When William Alexander’s garden memoir The $64 Tomato: How One Man Nearly Lost His Sanity, Spent a Fortune, and Endured an Existential Crisis in the Quest for the Perfect Garden came out in 2006, the concept so annoyed me that I kept picking the book up and flipping through it in stores, only to stick it back on the shelf unread.
Sure, certain kinds of ornamental gardening are a costly crap-shoot. I tend to agree with one of our new commentators, somebody named Parking Structure Dude! who wrote here recently, "…not that I hate flowering perennials, just that they mostly all suck. That is, they suck independently of my hating them. I’d have to think about them to hate them." I’m assuming that by "suck," Parking Structure Dude! means "languish and die."
But vegetable gardens–at least in the Owens/Alexander part of the world–are a complete miracle once you’ve got the spot plowed and the fencing right. Stick 30 different kinds of seeds in the ground, and 29 will produce something delicious. The one variety that gets buggy or rots or bolts before it matures can safely be laughed off. Vegetable gardens are only tricky or arduous or expensive if you are a particularly witless beginner, or are pursuing some other agenda that has nothing to do with growing beautiful food (book contract, impressing the neighbors, "the perfect garden.")
Of course, while I was railing against poor unread William Alexander, my husband pointed out that I grow the $200,000 tomato, since we have a country house that doesn’t serve any purpose except allowing me as big a vegetable garden as I somehow require.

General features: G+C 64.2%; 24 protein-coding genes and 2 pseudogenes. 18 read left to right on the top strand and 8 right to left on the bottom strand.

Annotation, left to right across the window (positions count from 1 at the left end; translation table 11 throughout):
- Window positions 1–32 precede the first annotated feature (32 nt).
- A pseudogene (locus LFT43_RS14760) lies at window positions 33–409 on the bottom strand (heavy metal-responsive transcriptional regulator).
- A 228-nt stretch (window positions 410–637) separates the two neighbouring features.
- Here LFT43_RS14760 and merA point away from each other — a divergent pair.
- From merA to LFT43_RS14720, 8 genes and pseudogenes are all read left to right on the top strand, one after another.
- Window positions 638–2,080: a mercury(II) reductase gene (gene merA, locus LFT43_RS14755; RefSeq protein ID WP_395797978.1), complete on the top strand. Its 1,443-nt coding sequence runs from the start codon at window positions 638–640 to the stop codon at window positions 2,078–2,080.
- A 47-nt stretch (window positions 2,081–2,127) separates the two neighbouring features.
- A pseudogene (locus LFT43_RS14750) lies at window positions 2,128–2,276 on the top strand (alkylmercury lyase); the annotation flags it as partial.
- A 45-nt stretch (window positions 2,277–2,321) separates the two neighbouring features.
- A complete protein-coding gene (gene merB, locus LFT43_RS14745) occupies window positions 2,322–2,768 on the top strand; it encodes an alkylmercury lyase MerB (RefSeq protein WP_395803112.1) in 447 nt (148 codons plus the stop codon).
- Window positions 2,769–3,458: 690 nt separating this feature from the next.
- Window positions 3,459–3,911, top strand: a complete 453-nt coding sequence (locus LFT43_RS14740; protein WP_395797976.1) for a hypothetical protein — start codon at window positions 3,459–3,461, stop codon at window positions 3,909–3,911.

I’m sorry, the tomatoes cost a few cents apiece at most. It’s our city/country conflict that’s expensive.
So I thought until I opened the Johnny’s Selected Seeds catalog this year. I became a Fedco woman half a decade ago, but I always liked Johnny’s offerings. This year, I was just floored by their prices. Most of their "minis," which are truly stingy in my recollection, are between $3 and $4. A packet of 15 seeds of a Charentais melon called ‘Edonis’ is $4.55. Ten seeds of a watermelon called Orange Sweet’ are $6.95. Half an ounce of a parsnip called ‘Javelin’ is $7.25. ‘Matt’s Wild Cherry,’ a little tomato that I always found superlatively delicious, is $8.95 for a thirty-second of an ounce. Okay, THAT one is definitely worth the price, and please don’t buy it all up before I can get my order in.
But what goes on? Can we blame the same stuff that is sending Brent & Becky’s prices up: the rising cost of oil, the sinking value of the dollar, and the fact that half of this country actually returned Bush to office in 2004? Or does it have something to do with Johnny’s business structure? The letter in my catalog explains that the company is in the process of converting to employee ownership. Maybe Johnny’s costs more because it pays its people decently.
I’d cheer if the product in question were shoes or coffee beans. But it makes me very grouchy when anything–Johnny’s, $64 tomatoes, $10 melons–interferes with my argument about growing a little food: cheap, easy, full of transcendent joy.